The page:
Ashwaq lives in a remote village where access to health services and education remains very limited.
She lost her own baby in childbirth so she knows better than most why her role as a midwife and nurse is so vital in Yemen.
“I work hard and face difficulties when trying to convince the inhabitants to adopt new healthy habits, but I see the impact of my actions every day. I save the lives of mothers and children and this is my main motivation to keep doing this job.”
Ashwaq attending the community-based maternal and newborn care training at Ma’abar hospital | Yemen | 2018
Ashwaq remembers one woman who lost two babies in childbirth. When she fell pregnant again she came to Ashwaq.
“I followed her pregnancy very closely and provided her with prenatal care. When she was about to give birth, the family didn’t have enough money to pay for the cesarean section.
“All the villagers contributed and the operation was done. She gave birth to a girl and I feel that somehow, this daughter is mine.”
Midwife Support in Remote Areas of Yemen
Asma visiting the home of some of her most rural and remote patients | Yemen | 2018
In rural areas, UNICEF-supported midwives often walk for hours, sometimes days at a time, over rugged mountain paths, to reach remote communities in war-torn Yemen.
Asma’a is a Community Health Worker in a remote village in the mountains and works to take care of pregnant women and their vulnerable newborns.
Asma’a treats pregnant women and children in her own village, as well as people from other villages who go to her for help.
Asma travels long distances to visit her patients | Yemen | 2018
Often the women cannot travel long distances or are too unwell to travel, so she walks at least two hours each way to reach the most vulnerable women and children.
“I wake up every morning and get everything ready, then I go to the next villages. The nearest village to me is two hours’ walk away. What keeps me going, despite the difficulties, is saving a patient.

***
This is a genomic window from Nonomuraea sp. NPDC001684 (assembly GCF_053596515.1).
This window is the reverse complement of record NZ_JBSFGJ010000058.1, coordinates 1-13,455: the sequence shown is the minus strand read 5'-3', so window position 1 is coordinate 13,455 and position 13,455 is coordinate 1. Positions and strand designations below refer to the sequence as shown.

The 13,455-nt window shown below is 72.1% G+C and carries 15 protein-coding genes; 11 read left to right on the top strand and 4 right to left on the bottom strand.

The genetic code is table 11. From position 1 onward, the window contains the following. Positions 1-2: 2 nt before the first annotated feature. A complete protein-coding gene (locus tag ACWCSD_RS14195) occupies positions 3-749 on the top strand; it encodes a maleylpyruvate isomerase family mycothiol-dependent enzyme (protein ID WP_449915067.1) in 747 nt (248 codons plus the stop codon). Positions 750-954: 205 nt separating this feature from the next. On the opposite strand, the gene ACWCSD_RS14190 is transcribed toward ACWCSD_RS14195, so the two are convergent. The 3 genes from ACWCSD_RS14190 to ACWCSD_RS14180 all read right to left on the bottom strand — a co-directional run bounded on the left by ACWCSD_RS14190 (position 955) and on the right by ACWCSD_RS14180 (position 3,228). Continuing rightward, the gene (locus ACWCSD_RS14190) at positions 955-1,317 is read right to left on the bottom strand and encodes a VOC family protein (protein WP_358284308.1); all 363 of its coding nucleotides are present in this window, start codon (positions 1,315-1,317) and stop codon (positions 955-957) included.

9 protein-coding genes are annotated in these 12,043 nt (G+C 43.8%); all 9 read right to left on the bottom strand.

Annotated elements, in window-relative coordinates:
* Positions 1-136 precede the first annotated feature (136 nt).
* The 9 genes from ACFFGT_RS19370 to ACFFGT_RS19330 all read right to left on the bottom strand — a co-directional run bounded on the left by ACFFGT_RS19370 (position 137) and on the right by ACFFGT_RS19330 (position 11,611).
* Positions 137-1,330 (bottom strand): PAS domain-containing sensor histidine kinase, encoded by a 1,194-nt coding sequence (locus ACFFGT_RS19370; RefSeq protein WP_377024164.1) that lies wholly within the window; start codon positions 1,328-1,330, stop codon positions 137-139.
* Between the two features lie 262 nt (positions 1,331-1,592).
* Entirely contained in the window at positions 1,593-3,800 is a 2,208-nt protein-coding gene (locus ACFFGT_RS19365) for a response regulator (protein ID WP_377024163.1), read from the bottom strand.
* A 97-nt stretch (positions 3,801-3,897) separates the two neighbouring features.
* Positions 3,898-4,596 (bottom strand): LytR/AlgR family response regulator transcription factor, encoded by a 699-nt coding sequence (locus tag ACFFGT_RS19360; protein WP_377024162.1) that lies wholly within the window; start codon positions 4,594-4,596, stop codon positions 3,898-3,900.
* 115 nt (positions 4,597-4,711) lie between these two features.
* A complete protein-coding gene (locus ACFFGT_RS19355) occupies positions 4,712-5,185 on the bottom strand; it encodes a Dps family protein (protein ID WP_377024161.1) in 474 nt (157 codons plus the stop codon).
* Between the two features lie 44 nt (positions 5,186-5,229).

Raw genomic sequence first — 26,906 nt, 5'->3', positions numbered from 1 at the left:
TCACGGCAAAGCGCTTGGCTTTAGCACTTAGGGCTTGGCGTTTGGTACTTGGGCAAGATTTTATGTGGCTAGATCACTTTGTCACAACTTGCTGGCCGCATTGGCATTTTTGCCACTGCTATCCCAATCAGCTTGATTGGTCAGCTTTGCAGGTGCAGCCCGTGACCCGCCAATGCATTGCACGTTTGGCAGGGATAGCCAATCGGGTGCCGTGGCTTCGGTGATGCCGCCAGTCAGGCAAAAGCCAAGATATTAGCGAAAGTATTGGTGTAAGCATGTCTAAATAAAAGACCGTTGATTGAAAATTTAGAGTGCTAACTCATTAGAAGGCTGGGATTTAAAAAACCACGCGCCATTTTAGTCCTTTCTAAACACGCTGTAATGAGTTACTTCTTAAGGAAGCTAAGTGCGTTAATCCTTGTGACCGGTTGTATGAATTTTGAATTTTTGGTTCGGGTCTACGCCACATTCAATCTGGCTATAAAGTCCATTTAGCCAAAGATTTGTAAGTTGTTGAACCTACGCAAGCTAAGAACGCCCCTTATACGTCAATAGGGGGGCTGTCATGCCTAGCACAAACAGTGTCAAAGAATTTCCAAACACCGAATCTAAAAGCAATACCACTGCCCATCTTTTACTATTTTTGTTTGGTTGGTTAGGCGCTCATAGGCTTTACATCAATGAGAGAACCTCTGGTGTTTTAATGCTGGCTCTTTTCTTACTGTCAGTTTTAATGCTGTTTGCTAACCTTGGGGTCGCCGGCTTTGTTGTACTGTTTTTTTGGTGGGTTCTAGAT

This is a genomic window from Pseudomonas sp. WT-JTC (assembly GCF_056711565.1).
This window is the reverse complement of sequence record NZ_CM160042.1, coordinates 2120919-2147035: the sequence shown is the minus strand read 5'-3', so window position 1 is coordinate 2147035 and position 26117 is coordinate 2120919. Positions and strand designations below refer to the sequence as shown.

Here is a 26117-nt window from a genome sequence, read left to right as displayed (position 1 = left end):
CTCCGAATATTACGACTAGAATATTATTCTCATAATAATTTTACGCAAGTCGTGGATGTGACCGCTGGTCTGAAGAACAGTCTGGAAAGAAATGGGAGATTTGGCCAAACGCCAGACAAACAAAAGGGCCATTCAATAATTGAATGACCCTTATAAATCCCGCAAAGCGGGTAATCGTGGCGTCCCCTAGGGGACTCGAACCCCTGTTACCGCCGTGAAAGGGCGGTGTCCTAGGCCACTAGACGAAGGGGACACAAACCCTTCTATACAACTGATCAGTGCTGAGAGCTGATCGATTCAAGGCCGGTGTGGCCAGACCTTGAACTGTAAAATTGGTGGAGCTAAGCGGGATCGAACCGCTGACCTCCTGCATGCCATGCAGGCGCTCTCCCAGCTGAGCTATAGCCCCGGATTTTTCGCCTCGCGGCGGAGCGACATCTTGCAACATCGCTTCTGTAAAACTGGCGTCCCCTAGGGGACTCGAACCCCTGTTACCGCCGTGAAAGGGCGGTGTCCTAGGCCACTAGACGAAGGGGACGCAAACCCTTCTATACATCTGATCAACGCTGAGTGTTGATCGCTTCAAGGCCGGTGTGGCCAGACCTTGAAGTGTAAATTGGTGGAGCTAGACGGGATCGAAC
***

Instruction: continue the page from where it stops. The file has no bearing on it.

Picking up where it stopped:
“I am so happy when I treat children and see their smiles and when their mothers thank me and pray for me. “
Life-Saving Care For Mother and Baby
Your donations are helping to support health workers like Warda.
She is one of hundreds of Community Midwives working in remote and poor communities in Yemen where problems can develop suddenly and unexpectedly.
Regular visits by Community Midwives like her can help improve the chances of having a healthy baby and safe delivery.
“I was recently called out to help a woman called Alia. She lives in a very remote area where there is no health service at all. Giving birth is very dangerous for women like Alia so there was no time to lose.
“I left immediately but it took me a long time to reach her because the roads are so difficult here. By the time I got there, Alia’s baby had been born but she was bleeding heavily because the placenta had not come out.
Warda visiting the home of one of her patients | Yemen | 2018
“I arrived just in time because I was able to remove the placenta and stop the bleeding. All the time I was reassuring Alia because she was very distressed. If I hadn’t got there, I fear she would have died and her baby would have been left without a mother.”
Last year, thanks to your donations, UNICEF-trained Community Midwives made sure that more than:
634,000 pregnant and breastfeeding mothers had healthcare support in their own homes.
228,000 pregnant women had skilled birth attendance, ensuring the safe delivery of their new babies.
413,000 pregnant women had antenatal care and almost 82,000 women had postnatal care.
Please continue to save mothers and babies in Yemen by donating now.